I follow this girl on Instagram–I’m not even sure how I found her–but she’s young, maybe 25, and she’s been married a few years. I don’t know what she does as a day job, but she is always promoting this website she runs and writes for that promotes marriage and making it to your fiftieth wedding anniversary.
Which, I think, is a noble goal.
But mostly she just annoys me. I find myself rolling my eyes whenever she shares her marriage advice and encouragement.
You’ve been married a few years? CONGRATULATIONS. Tell me all your advice for making it to two years. Just what is your secret?
I can’t take anything she says serious, even if it is legit, because she hasn’t done anything worth sharing yet. She’s technically still in the honeymoon period. She might even be able to get her marriage annulled in certain states and then be able to claim she’s never been married before. (This could be incorrect, I’m way too lazy to look it up but I’m leaving it because I sometimes need to make up lies to prove my point. #Integrity)
I don’t want advice from her. Marriage, two years in, isn’t that hard. You know who I want to hear from? People who have kids and bills and full-time jobs and job disappointments and money worries and no time for sex and also, people who know how to still love someone who can’t shut a closet door to save his life.
That’s what I want to read.
At our two-year anniversary, we were mostly concerned with where we’d be going out to eat for dinner, which couch to buy for our empty living room, and if we could stay up all night watching House reruns and still function at our jobs the next day. (Answer: yes.)
I didn’t have any advice to give because it was easy.
Today is our ten-year anniversary and things are less easy. We are less patient with each other. We have more responsibilities and more places to be. We have more money but more needs to spend it on.
Am I qualified to give marriage advice yet? I don’t feel like I am. I think you should be good at something to give advice on it. Maybe at two years I would have felt blindly confident in my marriage skills and been full of helpful hints and encouragement. But now I’m a little more realistic and a lot less romantic (which is extreme because I was very un-romantic to begin with).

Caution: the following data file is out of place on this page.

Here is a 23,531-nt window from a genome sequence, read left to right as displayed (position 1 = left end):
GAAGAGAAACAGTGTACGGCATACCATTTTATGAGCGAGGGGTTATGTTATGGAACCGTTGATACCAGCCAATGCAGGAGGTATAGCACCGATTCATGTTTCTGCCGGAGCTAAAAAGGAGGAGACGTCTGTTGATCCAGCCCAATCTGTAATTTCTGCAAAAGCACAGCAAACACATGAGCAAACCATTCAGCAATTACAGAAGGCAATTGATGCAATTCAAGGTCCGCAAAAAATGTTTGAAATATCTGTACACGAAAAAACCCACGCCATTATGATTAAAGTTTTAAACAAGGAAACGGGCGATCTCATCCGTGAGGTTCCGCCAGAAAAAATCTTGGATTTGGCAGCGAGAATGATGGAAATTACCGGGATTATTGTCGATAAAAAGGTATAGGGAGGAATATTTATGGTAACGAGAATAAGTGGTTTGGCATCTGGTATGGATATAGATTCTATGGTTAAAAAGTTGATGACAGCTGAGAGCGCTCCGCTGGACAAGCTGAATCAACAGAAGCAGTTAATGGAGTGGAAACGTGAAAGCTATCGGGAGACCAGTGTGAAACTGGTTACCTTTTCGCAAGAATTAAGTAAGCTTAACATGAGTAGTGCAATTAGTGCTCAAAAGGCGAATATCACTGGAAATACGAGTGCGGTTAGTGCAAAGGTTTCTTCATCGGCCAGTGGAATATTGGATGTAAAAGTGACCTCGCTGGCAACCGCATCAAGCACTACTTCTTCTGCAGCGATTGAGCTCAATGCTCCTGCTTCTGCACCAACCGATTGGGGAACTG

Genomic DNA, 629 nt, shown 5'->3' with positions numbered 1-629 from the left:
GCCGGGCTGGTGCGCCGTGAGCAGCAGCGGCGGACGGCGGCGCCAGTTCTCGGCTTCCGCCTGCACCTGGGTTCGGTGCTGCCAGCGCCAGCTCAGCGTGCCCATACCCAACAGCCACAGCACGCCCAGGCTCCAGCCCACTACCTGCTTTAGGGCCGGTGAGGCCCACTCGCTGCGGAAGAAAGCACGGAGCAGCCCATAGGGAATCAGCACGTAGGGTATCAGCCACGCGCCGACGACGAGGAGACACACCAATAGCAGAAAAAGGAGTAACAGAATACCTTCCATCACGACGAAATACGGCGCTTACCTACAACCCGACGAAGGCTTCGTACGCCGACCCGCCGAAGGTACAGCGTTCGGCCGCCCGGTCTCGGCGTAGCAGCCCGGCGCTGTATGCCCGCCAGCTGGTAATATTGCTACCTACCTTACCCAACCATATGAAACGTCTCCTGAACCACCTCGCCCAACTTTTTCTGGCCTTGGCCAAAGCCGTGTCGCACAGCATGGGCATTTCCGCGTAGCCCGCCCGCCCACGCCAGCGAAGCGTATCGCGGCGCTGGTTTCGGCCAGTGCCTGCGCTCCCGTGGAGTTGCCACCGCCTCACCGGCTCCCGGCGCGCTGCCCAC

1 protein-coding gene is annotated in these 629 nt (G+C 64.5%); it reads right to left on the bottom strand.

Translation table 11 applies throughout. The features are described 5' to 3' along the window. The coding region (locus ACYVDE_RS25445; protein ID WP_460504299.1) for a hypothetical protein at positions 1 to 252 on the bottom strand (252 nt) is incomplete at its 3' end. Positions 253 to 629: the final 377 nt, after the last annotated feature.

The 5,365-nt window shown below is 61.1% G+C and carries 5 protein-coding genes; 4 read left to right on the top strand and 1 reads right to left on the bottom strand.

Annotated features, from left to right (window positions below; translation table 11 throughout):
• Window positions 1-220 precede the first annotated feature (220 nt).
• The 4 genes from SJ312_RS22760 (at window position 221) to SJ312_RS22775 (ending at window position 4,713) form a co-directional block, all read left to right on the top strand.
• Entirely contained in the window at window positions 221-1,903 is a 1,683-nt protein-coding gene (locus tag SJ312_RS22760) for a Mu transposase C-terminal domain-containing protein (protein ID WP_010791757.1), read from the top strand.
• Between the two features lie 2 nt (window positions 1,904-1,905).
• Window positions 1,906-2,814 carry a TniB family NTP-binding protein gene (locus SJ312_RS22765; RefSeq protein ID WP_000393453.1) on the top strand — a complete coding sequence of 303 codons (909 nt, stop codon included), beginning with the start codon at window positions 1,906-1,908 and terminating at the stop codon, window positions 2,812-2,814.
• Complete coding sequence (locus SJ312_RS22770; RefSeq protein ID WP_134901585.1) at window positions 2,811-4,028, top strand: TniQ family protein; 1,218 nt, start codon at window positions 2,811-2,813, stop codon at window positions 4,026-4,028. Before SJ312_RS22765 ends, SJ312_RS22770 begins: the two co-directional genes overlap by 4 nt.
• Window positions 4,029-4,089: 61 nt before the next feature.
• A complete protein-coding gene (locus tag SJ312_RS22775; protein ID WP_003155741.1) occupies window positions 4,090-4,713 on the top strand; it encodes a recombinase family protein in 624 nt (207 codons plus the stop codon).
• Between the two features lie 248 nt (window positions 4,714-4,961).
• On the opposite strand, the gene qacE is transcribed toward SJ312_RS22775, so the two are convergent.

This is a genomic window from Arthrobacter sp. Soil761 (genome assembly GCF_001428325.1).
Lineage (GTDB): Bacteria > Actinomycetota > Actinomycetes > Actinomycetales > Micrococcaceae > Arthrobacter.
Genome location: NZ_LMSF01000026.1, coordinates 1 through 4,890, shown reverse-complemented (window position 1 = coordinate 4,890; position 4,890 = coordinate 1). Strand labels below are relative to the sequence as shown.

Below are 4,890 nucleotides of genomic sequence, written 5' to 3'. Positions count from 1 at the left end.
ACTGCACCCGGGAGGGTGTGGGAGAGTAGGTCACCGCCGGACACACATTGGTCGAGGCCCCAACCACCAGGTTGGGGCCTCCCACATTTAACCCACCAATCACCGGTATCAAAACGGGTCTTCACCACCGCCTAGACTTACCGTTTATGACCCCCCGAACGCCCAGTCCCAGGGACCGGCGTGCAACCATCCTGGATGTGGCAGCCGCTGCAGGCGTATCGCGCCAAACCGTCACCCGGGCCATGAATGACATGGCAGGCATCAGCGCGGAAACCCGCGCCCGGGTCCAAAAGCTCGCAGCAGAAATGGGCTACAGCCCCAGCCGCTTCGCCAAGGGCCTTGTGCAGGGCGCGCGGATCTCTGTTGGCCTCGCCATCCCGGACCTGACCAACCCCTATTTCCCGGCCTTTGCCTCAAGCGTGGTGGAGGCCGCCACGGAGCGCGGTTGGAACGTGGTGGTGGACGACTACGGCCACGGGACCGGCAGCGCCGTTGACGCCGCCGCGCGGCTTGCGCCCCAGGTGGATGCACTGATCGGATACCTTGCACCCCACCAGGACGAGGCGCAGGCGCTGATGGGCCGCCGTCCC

But if I was out shopping today and happened to run into you in the basket aisle (I currently need more baskets so this is a realistic scenario), here’s what I’d tell you about marriage:
Nothing brings out your most ugly flaws faster than marriage.
Seeing someone love you in spite of the ugly you just showed them will make you feel like your heart might explode.
You never know how much you can hate someone for an ill-timed fart until he does it on a stuffy airplane and you think you’re going to die from the smell or the annoyance, probably both at the same time.
Being a servant mostly involves dishes, laundry, trash, dirty floors, bathing kids, grocery shopping, paying bills, and scrubbing toilets.
Keeping your mouth shut can be the most loving decision you make all day. (No comment on how this is going.)
Love is nice but if you can’t forgive, you’re missing the point.
Don’t ever try to back up a camper with your spouse. Ever. Just stay in hotels forever.
Say “thank you” and “I love you” a lot. And mean it, try not to be sarcastic about it.
Sacrificing your pride to make your wife laugh is the best gift. Even if you make her promise not to tell anyone about it because you know she has a big mouth and no filter.
Timeouts are good for kids and spouses. Needing some time apart is okay.
Make sure you record your wedding ceremony and force your spouse to watch it multiple times on your anniversary every year.
Last piece: If someone is too full of advice for your relationship, ignore them. Unless it’s Jesus, listen to him.
I think the best thing about being young and dumb is you do crazy things like get married and buy houses and decide you’re responsible enough to have babies. There’s some kind of scary, blind ignorance in thinking you know how to do things.
Then you get to spend the rest of your lives realizing you know very little.
Chris Graham: thanks for being young and dumb with me. That was fun. I think our best years are still ahead of us though and I can’t wait to see where we go. I’m sure it will involve lots of eye rolling, sour candy, and mountains of maps. Love you, Crispy.